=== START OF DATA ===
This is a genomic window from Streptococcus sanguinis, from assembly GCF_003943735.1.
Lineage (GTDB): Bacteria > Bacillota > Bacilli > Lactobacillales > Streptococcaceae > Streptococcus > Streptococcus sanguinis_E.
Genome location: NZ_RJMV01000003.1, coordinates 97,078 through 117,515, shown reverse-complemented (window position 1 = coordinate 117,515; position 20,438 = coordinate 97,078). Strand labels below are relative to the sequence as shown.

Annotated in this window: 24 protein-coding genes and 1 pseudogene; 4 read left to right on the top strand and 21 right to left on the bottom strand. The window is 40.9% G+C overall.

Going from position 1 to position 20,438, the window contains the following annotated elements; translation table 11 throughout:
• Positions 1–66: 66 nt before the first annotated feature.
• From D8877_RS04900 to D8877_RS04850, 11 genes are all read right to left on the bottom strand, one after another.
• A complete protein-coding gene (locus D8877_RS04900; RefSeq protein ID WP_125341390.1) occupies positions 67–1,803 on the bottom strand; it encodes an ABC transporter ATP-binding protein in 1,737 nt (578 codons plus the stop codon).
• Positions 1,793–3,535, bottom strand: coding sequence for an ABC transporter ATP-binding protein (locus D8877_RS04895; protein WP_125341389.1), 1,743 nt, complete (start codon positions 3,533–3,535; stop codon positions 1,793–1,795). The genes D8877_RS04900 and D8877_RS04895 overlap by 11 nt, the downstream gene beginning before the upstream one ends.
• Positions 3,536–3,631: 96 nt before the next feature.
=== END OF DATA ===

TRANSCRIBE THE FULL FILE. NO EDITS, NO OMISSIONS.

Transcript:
This is a genomic window from Streptococcus sanguinis, from assembly GCF_003943735.1.
Lineage (GTDB): Bacteria > Bacillota > Bacilli > Lactobacillales > Streptococcaceae > Streptococcus > Streptococcus sanguinis_E.
Genome location: NZ_RJMV01000003.1, coordinates 97,078 through 117,515, shown reverse-complemented (window position 1 = coordinate 117,515; position 20,438 = coordinate 97,078). Strand labels below are relative to the sequence as shown.

Annotated in this window: 24 protein-coding genes and 1 pseudogene; 4 read left to right on the top strand and 21 right to left on the bottom strand. The window is 40.9% G+C overall.

Going from position 1 to position 20,438, the window contains the following annotated elements; translation table 11 throughout:
• Positions 1–66: 66 nt before the first annotated feature.
• From D8877_RS04900 to D8877_RS04850, 11 genes are all read right to left on the bottom strand, one after another.
• A complete protein-coding gene (locus D8877_RS04900; RefSeq protein ID WP_125341390.1) occupies positions 67–1,803 on the bottom strand; it encodes an ABC transporter ATP-binding protein in 1,737 nt (578 codons plus the stop codon).
• Positions 1,793–3,535, bottom strand: coding sequence for an ABC transporter ATP-binding protein (locus D8877_RS04895; protein WP_125341389.1), 1,743 nt, complete (start codon positions 3,533–3,535; stop codon positions 1,793–1,795). The genes D8877_RS04900 and D8877_RS04895 overlap by 11 nt, the downstream gene beginning before the upstream one ends.
• Positions 3,536–3,631: 96 nt before the next feature.